determine what is meant by “economic benefit”, we need to emphasize on a
certain topic, however, the broader definition of such benefit are advantages
in the form of money (Business
Dictionary, n.d.).
To answer the question, this research will dig deeper into the history of the
company and the digital technologies that are responsible for the
correspondence of buyers and sellers. It will evaluate and think through what
is meant by the “dark side” of the sharing economy and it will debate on the
specific features of Zipcar that make the company beneficial to the people who
use it and to the economy as a whole. Further claims from previous studies are
going to be involved to support the arguments and context of this essay.

The content of this essay is designed as follows. In the first section,
the theoretical framework of the company will be described and analyzed. Thus,
this part will be emphasizing on the main characteristics and core activities
of Zipcar, the relationship between supply and demand and the digital platforms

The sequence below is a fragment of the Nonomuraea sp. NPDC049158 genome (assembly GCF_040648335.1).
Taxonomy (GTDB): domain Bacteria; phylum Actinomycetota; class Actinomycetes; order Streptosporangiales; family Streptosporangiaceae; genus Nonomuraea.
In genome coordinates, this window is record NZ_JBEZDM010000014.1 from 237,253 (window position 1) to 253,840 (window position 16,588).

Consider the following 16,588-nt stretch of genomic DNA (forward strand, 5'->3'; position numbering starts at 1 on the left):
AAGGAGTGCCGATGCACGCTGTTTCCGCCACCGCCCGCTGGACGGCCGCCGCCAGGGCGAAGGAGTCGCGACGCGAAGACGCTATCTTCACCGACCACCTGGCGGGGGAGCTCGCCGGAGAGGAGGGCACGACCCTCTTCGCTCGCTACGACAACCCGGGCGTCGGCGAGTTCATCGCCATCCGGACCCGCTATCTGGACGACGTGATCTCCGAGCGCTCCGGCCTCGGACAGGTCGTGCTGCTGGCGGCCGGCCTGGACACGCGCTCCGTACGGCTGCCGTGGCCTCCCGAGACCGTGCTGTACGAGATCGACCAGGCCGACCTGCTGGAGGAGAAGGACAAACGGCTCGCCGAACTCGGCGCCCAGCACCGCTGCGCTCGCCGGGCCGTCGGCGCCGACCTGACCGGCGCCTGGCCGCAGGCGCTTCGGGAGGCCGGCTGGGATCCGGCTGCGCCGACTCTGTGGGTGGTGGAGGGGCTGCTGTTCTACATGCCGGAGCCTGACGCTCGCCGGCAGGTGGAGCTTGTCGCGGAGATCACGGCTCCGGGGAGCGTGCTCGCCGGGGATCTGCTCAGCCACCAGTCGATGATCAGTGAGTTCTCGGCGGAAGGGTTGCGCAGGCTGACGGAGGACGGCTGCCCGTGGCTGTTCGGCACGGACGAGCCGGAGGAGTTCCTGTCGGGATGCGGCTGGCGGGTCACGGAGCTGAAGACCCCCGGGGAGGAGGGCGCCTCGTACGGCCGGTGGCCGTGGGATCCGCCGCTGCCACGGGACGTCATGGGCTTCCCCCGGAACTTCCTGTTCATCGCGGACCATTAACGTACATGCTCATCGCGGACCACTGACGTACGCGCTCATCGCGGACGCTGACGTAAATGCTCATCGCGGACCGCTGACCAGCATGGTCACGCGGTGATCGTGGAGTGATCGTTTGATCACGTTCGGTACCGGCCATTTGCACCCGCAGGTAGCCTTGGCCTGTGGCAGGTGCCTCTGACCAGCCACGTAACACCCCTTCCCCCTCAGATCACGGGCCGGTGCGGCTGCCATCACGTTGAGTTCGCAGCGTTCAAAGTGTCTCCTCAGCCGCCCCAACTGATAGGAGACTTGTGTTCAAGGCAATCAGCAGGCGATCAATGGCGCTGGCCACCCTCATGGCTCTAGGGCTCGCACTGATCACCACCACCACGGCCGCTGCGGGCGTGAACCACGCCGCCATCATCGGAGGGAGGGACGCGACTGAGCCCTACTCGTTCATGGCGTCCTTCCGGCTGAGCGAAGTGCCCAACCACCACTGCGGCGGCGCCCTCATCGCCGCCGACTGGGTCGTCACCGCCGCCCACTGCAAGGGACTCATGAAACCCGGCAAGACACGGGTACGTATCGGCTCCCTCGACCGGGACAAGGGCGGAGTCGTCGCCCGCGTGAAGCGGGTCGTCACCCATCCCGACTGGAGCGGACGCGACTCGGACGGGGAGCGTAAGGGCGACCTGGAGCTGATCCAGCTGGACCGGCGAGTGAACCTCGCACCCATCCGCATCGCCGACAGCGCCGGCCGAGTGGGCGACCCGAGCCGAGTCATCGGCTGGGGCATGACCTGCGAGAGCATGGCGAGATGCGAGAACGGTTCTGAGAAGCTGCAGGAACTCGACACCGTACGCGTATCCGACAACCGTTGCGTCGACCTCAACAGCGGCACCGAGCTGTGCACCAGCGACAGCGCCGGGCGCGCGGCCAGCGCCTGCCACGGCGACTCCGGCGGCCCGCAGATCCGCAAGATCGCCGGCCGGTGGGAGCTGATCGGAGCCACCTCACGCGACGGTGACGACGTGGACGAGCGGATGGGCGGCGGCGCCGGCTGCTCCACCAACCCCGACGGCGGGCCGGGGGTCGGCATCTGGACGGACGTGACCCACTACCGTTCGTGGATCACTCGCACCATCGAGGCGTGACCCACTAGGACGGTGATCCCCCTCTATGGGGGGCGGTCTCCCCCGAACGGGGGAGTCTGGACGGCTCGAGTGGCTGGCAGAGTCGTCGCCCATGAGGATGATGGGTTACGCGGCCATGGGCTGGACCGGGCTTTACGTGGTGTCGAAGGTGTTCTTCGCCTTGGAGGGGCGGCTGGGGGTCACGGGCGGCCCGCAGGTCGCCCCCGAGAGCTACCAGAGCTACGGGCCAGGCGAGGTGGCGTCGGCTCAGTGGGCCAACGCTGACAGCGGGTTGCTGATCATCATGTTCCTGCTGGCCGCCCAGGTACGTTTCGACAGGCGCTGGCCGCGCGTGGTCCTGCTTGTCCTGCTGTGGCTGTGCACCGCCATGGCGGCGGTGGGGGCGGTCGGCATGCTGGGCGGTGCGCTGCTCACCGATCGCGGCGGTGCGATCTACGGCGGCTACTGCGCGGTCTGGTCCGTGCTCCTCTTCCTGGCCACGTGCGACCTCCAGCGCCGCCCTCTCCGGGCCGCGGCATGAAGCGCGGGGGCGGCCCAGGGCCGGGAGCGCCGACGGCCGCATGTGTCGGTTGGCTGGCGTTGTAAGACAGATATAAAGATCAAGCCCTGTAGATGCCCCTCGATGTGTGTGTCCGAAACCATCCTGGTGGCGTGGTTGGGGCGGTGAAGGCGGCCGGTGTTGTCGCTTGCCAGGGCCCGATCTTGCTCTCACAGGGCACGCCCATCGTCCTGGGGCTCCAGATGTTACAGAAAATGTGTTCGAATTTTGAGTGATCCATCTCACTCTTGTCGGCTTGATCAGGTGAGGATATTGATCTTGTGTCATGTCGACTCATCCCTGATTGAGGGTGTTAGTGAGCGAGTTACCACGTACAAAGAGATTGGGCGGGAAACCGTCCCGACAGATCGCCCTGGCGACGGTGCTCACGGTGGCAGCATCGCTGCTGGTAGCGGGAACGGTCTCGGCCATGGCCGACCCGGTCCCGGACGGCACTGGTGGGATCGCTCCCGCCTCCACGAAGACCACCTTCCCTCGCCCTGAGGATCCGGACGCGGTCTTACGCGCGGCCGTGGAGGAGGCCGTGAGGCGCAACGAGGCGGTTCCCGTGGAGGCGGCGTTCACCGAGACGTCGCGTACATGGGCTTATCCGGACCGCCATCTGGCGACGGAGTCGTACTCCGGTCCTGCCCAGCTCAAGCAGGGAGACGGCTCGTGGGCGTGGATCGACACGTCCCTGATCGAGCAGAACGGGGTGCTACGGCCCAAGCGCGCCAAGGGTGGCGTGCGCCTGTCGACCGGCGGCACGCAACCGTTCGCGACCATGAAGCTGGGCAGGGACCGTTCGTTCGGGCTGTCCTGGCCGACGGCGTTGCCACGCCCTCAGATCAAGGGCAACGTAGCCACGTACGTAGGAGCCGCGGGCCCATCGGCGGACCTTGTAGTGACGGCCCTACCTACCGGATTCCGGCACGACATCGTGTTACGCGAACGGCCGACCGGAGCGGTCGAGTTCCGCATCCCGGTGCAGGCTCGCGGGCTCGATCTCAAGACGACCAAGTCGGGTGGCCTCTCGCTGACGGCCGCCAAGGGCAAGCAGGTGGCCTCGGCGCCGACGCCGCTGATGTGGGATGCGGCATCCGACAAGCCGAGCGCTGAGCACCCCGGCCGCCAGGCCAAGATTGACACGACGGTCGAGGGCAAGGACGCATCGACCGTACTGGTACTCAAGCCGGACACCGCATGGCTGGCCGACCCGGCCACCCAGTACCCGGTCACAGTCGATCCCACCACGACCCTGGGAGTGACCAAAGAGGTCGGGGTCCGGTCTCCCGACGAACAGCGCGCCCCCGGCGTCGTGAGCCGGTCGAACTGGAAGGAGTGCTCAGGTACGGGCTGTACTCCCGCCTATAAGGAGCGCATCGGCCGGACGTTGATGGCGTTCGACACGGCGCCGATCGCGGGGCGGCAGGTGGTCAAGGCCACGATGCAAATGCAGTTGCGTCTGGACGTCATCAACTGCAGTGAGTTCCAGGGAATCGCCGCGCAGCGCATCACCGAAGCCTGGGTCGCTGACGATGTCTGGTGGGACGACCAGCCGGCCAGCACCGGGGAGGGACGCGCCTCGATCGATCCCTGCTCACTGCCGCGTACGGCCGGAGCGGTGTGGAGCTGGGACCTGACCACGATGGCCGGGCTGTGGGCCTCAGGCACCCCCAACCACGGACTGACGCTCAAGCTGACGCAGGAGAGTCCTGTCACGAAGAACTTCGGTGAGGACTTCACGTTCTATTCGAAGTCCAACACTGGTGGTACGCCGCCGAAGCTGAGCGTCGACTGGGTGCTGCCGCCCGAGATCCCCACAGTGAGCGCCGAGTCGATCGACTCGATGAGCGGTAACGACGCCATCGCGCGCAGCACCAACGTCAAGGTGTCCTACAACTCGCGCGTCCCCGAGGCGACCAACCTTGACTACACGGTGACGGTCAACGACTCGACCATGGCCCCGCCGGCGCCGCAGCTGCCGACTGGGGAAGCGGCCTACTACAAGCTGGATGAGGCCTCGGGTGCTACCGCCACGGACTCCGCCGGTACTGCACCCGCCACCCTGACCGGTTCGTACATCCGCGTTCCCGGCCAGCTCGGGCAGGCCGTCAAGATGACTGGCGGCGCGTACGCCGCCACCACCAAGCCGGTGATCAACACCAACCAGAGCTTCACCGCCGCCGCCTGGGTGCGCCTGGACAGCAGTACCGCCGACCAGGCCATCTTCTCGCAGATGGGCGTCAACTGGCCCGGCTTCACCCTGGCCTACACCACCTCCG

that are used. Furthermore, it will be argued on how the company contributes to
the sharing economy and how successful is the company. The second section
provides arguments on the contributions of the company to the sharing economy
and the regulations that it may violate. The third section will be focused on
the research and hypothesis. Last but not least, the paper will provide
conclusions based on the analysis and observations. The research will be
focused on the U.S. and some of the European countries.

 

Theoretical Framework

 

The Theoretical Framework of this paper will provide information about
Zipcar. As a beginning, the core activities of the company- what is it about,
who is making use of it etc.  Secondly, a
brief history will be included on why it was founded, when and by whom.
Further, the paper will proceed with the company’s contribution to the sharing
economy and the company’s success.

To begin with, Zipcar is a type of car-sharing company that was
established in America and is named as a subsidiary of Avis Budget Group, who
purchased the company in 2013 (Zipcar,
n.d.).
Avis Budget Group, Inc. is a worldwide breadwinner that provides car rental
services (Company
Information , n.d.). Avis Budget Group is currently
operating mostly in North America, Europe, and Australia and has very